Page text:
A Novel Three-Dimensional Interactive Virtual Face to Facilitate Facial Anatomy Teaching Using Microsoft HoloLens

Aesthetic Plast Surg. 2021 Jan 19. doi: 10.1007/s00266-020-02110-5. Online ahead of print.


Background: In-depth understanding of facial anatomy is the foundation of clinical education and practices. Lately, anatomy education has undergone many changes due to the adoption of integrated medical curriculums. The time allocated to anatomy teaching on occasion been shortened to allow more time for clinical education. Innovation in visual technology such as virtual reality (VR), augmented reality (AR) and mixed reality (MR) has added a new dimension to anatomy education. The authors present a mixed reality virtual face model to facilitate complex anatomy teaching using Microsoft HoloLens in various educational settings.

Materials and methods: Close-range photogrammetry technique was utilised to construct a virtual face using a dissected fresh-frozen cephalus. Scanning was undertaken using DSLR cameras, capable of capturing ten frames per second, in ten different angles on the dissected side and four for the undissected side. The images of the entire cephalous were also separately captured in twenty different angles. These images were processed using software to reconstruct the three-dimensional virtual face.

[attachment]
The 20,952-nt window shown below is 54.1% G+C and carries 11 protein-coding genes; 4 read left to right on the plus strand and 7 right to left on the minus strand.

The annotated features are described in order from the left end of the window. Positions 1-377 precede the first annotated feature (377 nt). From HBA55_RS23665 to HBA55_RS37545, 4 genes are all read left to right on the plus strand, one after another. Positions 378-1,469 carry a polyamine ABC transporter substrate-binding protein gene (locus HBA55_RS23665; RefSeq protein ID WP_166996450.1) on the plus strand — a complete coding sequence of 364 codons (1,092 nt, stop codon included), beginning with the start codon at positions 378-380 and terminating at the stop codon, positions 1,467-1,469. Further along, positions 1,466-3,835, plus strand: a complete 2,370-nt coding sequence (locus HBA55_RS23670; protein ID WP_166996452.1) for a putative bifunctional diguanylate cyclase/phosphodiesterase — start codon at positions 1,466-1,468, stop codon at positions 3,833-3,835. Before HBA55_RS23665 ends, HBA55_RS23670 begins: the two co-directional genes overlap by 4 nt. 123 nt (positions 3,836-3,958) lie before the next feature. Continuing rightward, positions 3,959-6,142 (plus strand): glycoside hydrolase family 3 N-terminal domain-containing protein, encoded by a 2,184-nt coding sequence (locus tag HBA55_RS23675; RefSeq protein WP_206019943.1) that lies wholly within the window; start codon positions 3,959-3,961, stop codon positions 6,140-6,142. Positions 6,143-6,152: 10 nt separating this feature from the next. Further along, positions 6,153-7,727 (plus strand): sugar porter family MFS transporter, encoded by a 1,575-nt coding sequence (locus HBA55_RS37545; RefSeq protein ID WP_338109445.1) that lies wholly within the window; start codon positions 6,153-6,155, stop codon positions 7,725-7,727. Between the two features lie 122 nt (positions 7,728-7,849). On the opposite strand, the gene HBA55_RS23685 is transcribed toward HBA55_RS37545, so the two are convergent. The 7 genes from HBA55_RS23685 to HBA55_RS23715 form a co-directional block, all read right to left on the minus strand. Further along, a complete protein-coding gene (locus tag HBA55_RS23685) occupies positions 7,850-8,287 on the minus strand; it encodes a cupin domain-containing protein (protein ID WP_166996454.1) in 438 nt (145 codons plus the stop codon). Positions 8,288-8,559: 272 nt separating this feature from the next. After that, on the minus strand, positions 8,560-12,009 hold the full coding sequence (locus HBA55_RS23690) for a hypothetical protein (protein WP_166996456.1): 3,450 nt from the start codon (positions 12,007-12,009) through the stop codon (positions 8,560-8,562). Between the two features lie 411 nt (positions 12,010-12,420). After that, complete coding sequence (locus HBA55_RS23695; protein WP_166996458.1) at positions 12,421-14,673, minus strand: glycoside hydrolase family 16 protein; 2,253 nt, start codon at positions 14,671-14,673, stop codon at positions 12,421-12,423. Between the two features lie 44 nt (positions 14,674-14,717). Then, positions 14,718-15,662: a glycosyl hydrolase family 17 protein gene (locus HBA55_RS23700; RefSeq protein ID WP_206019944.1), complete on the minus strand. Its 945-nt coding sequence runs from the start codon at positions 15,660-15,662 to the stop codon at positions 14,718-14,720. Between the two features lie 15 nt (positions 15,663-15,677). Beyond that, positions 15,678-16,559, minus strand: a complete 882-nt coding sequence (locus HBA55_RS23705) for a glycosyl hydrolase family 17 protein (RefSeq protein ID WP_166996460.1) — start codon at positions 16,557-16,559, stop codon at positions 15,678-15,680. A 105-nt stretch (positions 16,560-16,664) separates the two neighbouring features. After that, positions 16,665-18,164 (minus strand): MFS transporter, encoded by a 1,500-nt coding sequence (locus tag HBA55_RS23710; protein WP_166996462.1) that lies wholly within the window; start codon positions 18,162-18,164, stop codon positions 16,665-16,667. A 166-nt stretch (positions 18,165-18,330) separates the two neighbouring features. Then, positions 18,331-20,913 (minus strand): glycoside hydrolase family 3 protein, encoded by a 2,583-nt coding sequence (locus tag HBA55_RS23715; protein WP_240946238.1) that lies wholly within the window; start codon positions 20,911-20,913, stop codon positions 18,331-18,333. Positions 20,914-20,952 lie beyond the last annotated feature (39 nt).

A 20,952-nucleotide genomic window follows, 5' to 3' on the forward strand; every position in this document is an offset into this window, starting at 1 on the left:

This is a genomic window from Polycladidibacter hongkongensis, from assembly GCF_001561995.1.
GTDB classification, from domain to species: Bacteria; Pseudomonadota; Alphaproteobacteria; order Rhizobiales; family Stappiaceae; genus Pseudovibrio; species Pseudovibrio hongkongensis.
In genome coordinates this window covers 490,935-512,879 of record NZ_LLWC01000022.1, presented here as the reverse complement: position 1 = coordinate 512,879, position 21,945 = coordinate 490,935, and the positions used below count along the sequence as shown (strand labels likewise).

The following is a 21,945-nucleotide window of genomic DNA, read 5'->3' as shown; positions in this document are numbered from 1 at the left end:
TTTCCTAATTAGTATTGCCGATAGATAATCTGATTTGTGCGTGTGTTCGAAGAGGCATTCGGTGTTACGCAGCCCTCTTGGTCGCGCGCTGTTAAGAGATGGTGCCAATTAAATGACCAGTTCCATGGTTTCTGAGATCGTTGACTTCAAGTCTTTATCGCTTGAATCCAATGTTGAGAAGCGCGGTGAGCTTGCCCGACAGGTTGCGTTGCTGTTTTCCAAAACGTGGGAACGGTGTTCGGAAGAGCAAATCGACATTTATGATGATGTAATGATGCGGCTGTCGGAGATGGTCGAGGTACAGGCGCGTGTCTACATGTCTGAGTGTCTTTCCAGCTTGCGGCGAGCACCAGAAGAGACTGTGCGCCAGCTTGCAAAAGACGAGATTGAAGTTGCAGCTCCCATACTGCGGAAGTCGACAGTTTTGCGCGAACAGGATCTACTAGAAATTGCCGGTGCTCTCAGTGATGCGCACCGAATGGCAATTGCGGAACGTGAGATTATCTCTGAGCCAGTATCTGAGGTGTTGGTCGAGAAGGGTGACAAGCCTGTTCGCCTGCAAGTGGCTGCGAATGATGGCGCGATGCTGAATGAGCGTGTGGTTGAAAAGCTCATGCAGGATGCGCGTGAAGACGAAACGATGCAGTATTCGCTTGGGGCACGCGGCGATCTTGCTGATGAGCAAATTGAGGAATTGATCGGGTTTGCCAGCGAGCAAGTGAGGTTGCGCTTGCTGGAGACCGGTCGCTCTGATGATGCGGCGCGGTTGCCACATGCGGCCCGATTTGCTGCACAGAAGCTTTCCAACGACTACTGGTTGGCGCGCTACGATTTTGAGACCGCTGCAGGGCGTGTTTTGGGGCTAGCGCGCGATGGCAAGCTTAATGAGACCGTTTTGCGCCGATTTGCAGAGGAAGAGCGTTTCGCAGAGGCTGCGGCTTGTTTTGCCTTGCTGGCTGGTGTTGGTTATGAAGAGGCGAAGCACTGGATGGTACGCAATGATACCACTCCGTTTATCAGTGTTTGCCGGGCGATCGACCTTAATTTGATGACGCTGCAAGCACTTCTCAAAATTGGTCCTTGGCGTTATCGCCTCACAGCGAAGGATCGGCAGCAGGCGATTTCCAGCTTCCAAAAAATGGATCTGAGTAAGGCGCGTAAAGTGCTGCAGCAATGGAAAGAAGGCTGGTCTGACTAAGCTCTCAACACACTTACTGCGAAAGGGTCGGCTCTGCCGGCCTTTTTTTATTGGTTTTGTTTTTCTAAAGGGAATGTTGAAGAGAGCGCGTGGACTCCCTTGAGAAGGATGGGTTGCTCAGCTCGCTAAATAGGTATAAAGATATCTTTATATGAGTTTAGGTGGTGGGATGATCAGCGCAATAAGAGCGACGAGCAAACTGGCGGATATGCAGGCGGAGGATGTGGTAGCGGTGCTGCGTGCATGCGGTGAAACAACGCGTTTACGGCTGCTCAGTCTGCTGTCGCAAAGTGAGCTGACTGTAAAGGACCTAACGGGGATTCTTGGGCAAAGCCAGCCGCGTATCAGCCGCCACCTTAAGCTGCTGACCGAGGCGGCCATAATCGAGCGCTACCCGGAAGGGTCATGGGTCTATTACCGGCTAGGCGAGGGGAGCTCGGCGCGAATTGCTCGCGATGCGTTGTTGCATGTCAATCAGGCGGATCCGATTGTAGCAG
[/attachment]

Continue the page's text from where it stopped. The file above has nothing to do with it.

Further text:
Result: The virtual face using a mixed reality platform was able to demonstrate individual layers of the face and relevant clinically significant structures clearly with interactive labelling. Face and the content validity by 12 experts (plastic surgeons and dermatologists) demonstrated strong inter-rater reliability expressed as interclass correlation coefficient.

Conclusion: An immersive experience by using Microsoft HoloLens provides an accurate 3D perception of the face to enhance anatomy learning. This can be utilised in undergraduate, postgraduate and continued medical education as an additional teaching tool in the constraints of cadaveric dissection.

Level of evidence v: This journal requires that authors assign a level of evidence to each article. For a full description of these Evidence-Based Medicine ratings, please refer to Table of Contents or the online Instructions to Authors www.springer.com/00266 .

Keywords: Anatomy education; Augmented-reality; Cadaver dissection; Medical education; Mixed-reality; Virtual-reality; Visual technology.